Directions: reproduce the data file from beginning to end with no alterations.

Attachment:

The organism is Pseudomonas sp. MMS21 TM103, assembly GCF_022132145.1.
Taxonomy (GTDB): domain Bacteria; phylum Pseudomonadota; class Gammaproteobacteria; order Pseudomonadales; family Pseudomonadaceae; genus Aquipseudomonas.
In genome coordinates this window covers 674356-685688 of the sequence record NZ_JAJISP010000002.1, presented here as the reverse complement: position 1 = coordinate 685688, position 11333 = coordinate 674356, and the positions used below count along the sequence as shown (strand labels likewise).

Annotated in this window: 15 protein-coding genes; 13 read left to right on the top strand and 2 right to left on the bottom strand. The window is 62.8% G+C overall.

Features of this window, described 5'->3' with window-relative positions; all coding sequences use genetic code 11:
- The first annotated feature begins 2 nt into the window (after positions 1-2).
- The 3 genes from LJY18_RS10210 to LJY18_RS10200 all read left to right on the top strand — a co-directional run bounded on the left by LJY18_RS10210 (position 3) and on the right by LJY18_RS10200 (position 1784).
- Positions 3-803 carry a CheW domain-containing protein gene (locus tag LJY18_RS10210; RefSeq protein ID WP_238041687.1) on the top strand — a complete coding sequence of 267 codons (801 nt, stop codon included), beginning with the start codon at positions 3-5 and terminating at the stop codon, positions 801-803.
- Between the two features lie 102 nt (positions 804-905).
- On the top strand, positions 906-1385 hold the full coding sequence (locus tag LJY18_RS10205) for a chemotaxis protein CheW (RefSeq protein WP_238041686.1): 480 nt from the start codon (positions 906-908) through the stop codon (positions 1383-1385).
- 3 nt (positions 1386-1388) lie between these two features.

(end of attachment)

The organism is Pseudomonas sp. MMS21 TM103, assembly GCF_022132145.1.
Taxonomy (GTDB): domain Bacteria; phylum Pseudomonadota; class Gammaproteobacteria; order Pseudomonadales; family Pseudomonadaceae; genus Aquipseudomonas.
In genome coordinates this window covers 674356-685688 of the sequence record NZ_JAJISP010000002.1, presented here as the reverse complement: position 1 = coordinate 685688, position 11333 = coordinate 674356, and the positions used below count along the sequence as shown (strand labels likewise).

Annotated in this window: 15 protein-coding genes; 13 read left to right on the top strand and 2 right to left on the bottom strand. The window is 62.8% G+C overall.

Features of this window, described 5'->3' with window-relative positions; all coding sequences use genetic code 11:
- The first annotated feature begins 2 nt into the window (after positions 1-2).
- The 3 genes from LJY18_RS10210 to LJY18_RS10200 all read left to right on the top strand — a co-directional run bounded on the left by LJY18_RS10210 (position 3) and on the right by LJY18_RS10200 (position 1784).
- Positions 3-803 carry a CheW domain-containing protein gene (locus tag LJY18_RS10210; RefSeq protein ID WP_238041687.1) on the top strand — a complete coding sequence of 267 codons (801 nt, stop codon included), beginning with the start codon at positions 3-5 and terminating at the stop codon, positions 801-803.
- Between the two features lie 102 nt (positions 804-905).
- On the top strand, positions 906-1385 hold the full coding sequence (locus tag LJY18_RS10205) for a chemotaxis protein CheW (RefSeq protein WP_238041686.1): 480 nt from the start codon (positions 906-908) through the stop codon (positions 1383-1385).
- 3 nt (positions 1386-1388) lie between these two features.